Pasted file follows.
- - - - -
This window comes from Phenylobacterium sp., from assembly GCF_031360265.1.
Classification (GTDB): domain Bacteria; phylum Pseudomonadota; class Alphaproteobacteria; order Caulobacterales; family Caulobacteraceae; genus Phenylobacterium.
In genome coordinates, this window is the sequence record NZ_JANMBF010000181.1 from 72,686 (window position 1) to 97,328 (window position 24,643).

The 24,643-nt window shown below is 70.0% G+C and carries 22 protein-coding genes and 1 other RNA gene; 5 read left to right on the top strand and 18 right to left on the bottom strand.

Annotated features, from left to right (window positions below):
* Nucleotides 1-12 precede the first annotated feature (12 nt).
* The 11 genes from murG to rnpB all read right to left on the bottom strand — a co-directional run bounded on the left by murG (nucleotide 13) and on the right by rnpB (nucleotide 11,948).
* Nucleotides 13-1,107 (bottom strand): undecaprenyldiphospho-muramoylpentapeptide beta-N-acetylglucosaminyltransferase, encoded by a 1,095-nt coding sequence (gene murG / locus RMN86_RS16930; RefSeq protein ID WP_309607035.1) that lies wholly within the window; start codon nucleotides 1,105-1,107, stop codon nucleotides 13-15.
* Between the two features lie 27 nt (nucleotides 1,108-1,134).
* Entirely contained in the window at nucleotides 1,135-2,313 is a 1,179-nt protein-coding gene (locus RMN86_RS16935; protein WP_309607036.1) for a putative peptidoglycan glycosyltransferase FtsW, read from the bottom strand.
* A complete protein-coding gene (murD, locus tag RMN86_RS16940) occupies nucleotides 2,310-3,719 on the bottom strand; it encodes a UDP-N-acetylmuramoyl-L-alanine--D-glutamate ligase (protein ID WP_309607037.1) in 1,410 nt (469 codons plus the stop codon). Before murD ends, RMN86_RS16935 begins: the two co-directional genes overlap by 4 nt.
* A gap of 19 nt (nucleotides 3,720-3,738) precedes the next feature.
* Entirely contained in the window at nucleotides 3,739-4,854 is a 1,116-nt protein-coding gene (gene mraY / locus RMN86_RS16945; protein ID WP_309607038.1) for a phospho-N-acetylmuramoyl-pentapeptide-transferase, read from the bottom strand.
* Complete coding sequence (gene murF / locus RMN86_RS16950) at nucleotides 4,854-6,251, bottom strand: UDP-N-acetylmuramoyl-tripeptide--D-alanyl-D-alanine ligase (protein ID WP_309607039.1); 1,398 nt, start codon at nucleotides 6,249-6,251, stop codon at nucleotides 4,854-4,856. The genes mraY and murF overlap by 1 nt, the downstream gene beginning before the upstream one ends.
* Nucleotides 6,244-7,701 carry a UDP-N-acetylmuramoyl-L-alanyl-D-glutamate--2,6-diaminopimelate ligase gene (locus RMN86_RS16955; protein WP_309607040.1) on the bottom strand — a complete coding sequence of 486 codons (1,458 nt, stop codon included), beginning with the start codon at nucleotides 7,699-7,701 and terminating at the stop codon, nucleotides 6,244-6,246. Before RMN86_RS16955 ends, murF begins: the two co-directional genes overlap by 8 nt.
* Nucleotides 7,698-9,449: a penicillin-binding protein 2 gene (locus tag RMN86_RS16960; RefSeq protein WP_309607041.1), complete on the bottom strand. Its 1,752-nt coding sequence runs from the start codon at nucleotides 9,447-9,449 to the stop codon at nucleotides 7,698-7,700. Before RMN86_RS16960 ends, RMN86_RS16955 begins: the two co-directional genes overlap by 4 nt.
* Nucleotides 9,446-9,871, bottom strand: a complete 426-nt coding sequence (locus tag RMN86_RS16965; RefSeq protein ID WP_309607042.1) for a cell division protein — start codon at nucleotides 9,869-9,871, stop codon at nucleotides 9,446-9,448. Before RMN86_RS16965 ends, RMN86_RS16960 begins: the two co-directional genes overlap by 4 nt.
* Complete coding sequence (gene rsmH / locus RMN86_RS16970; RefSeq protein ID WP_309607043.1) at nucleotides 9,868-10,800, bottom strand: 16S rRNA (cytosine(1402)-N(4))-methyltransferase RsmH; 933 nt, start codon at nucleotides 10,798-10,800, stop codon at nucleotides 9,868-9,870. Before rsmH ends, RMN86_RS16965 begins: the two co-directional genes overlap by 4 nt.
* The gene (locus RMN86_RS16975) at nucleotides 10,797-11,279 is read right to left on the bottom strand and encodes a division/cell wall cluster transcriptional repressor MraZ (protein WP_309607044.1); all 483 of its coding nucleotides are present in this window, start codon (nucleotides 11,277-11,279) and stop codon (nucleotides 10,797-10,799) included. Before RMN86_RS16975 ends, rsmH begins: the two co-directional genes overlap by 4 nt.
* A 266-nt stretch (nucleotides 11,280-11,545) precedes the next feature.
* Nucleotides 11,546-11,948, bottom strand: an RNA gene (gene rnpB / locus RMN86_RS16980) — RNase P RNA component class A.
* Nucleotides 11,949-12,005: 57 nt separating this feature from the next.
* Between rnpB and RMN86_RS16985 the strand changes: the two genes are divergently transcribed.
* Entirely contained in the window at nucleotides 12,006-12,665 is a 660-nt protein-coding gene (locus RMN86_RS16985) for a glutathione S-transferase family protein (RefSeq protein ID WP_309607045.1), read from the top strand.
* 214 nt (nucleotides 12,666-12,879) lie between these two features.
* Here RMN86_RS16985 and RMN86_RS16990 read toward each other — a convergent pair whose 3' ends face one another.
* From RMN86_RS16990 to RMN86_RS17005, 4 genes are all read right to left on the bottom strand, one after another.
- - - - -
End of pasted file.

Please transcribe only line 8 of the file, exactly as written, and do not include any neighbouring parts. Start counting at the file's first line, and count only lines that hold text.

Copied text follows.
* Nucleotides 13-1,107 (bottom strand): undecaprenyldiphospho-muramoylpentapeptide beta-N-acetylglucosaminyltransferase, encoded by a 1,095-nt coding sequence (gene murG / locus RMN86_RS16930; RefSeq protein ID WP_309607035.1) that lies wholly within the window; start codon nucleotides 1,105-1,107, stop codon nucleotides 13-15.